Link To And Excerpts From ECG Cases 15: Tall R Wave in V1 From EMC

In this post I link to and excerpt from Emergency  ECG Cases 15: Tall R Wave in V1Written by Jesse McLaren; Peer Reviewed and edited by Anton Helman, November 2020. 

Note to myself when reviewing: First review the notes below from Dr. McClaren’s post and then go to the post itself to test myself by reviewing the ten ECGs he has provided for us.

All that follows is from Dr. McClaren’s post:


In this ECG Cases blog we look at 8 patients who presented with tall R wave in V1

Eight patients presented with ECGs that had a tall R wave in V1

Tall R wave in V1-2

As a review article by Dr. Mattu explained,

“In the normal heart, the general direction of ventricular depolarization is in a right-to-left, downward direction because of the larger mass of the left ventricle compared with the right ventricle. This results in a characteristic appearance of the QRS complex in lead V1 of the ECG, the rS configuration. The initial small R wave (symbolized as ‘r’ to denote its small size) occurs because of septal depolarization from left to right. The subsequent larger S wave (symbolized as ‘S’ to denote its larger size) occurs because of the dominant effect of the left ventricle. Tall R waves in lead V1 (tall RV1), defined as an R/S ratio equal to or greater than 1, is not an infrequent occurrence the emergency department patients. However, this ECG finding exists as a normal variant in only 1% of patients. Physicians should therefore be familiar with the differential diagnosis for this important QRS configuration.”[1]

Tall R waves in V1 can be caused by abnormal electrical conduction (RBBB or left-sided VT, which slowly spreads across the right ventricle, or a left-sided accessory pathway), loss of posterior myocardium (old or acute posterior MI) or chronic anterior hypertrophy (HCM), chronic or acute RV strain (RVH, PE), congenital anomalies (dextrocardia or dystrophy), misplaced leads, or a normal variant (persisting juvenile pattern). This differential can be remembered by the mnemonic R-WAVED

  • RBBB (RsR’, QRS>120, wide S in V6, secondary repolarization abnormalities in anterior leads) or left-sided VT/ventricular ectopy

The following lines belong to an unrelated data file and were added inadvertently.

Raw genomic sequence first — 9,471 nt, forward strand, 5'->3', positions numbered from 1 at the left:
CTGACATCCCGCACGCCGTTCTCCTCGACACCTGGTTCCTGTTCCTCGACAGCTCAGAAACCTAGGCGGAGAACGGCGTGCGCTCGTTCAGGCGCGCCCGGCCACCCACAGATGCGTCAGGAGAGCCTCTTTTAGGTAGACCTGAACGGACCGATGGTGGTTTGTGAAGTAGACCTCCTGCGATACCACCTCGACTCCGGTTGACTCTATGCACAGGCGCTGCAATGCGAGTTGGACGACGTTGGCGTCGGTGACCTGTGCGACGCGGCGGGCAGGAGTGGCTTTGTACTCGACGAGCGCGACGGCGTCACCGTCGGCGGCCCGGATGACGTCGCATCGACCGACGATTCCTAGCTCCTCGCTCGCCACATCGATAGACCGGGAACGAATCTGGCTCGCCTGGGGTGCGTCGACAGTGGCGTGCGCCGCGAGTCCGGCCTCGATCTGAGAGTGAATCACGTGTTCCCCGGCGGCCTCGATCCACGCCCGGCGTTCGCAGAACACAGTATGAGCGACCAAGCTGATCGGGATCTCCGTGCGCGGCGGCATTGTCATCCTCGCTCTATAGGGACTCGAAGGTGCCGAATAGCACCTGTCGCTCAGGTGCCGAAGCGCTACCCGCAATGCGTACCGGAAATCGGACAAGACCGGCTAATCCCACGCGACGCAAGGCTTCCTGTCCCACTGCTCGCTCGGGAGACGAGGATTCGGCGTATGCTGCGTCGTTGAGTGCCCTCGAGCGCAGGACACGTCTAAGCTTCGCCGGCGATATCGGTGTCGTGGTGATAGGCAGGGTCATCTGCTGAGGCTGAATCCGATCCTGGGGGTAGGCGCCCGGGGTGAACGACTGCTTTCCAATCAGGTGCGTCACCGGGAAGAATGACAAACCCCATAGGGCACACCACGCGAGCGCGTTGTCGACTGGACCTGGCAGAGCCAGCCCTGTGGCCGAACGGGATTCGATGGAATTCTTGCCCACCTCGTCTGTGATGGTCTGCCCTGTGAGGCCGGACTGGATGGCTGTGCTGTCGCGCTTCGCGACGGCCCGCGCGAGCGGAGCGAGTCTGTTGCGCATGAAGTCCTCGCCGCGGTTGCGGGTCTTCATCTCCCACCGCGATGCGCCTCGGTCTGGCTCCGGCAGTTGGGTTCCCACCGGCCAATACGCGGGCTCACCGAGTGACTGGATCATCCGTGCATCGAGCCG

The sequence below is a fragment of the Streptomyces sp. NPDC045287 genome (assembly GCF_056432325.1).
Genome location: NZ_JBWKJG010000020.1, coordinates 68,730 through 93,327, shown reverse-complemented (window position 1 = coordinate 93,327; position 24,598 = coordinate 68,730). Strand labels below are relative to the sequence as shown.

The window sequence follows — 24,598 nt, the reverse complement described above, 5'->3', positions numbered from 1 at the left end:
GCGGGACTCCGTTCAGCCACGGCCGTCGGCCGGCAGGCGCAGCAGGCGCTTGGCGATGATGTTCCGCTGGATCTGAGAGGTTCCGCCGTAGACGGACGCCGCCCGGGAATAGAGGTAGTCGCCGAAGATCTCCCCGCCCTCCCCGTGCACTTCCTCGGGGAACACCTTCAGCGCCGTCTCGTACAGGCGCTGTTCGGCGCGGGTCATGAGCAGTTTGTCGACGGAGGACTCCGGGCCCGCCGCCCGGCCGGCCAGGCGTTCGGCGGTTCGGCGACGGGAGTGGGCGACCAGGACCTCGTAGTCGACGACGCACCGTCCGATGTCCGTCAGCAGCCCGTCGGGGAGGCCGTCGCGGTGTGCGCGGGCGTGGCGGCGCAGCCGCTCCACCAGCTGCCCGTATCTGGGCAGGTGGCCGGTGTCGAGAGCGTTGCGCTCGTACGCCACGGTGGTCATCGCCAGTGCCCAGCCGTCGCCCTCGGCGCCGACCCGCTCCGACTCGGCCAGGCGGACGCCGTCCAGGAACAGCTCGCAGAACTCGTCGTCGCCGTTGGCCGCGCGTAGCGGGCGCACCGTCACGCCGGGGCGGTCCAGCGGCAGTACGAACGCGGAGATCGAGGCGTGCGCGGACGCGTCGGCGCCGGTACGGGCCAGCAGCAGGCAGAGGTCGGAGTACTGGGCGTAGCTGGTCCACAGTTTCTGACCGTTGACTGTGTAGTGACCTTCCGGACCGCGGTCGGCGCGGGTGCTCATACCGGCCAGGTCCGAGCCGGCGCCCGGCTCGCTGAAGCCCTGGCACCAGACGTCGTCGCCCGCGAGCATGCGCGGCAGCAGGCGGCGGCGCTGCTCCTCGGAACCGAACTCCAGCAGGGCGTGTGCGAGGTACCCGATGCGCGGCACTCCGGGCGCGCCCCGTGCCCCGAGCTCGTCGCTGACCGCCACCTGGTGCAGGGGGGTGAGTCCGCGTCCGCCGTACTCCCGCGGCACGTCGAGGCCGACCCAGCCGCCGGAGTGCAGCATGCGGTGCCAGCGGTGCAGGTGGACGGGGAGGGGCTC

• WPW left sided pathway: PR<120, QRS>110, delta wave, tall R in V1-2 with discordant ST/T wave changes
  • Acute MI – posterior: tall R wave V1 or V2 and ST depression +/- inferior or lateral ST elevation +/- posterior ST elevation
  • Ventricular hypertrophy: RVH (R/S >1 in V1 and <1 in V6, right axis deviation, secondary repolarization changes) or HCM
  • Embolism: +/- sinus tach, RBBB, S1Q3T3, anterior/inferior TWI
  • Dextrocardia (negative P wave, reversed R wave progression), dystrophy, or displaced leads (eg V1 and V3 switched)

These causes are not mutually exclusive but can co-exist, which can be challenging. Because many causes of tall R waves in V1 are caused by abnormal depolarization (eg RBBB, RVH, WPW, HCM), they produce abnormal repolarization changes that can mask or mimic acute ischemia. Knowing that RBBB causes discordant anterior ST depression and T wave inversion can help identify occlusion MI in the presence of RBBB by either concordant ST elevation (anterior MI) or disproportionate ST depression (posterior MI). In terms of WPW, “some pathways may only carry impulses in the retrograde manner and thus are ‘concealed’ conduction pathways; these pathways are ‘silent’ – normal PR interval and QRS complex and the absence of the Delta wave – on the resting 12 lead ECG. In other cases, the bypass tracts conduct intermittently, depending upon other factors such as cardioactive medication use, physiological stressors with catecholamine release, the development of coronary ischemia, and normal aging.”[2]

Now go to Dr. McClaren’s post and test yourself against his six ECGs.

And when you analyze the ECG, use the H E A R T S template to analyze the ECG.

So, the first time through, I’m going to go thru the H E A R T S template answer for each of the six ECGs. So go to the post and to the second six ECGs after Dr. McClaren’s great  review notes. I’ll list the ten H E A R T S template answers for my review.

Returning to Dr. McClaren’s post:

Eight patients presented with ECGs that had a tall R wave in V1

Case 1: 70yo with recurring syncope at rest

Case 1: syncope from bifascicular block and borderline first degree heart block

  • Heart rate/rhythm: sinus bradycardia
  • Electrical conduction: RBBB + LAFB, borderline first degree heart block
  • Axis: left axis from LAFB
  • R wave: tall R in V1 from RBBB, poor R wave progression from LAFB
  • Tension: no hypertrophy
  • ST/T changes: nonspecific

Impression: recurring syncope at rest with bifascicular block and borderline first degree heart block. Labs normal, admitted for pacemaker.

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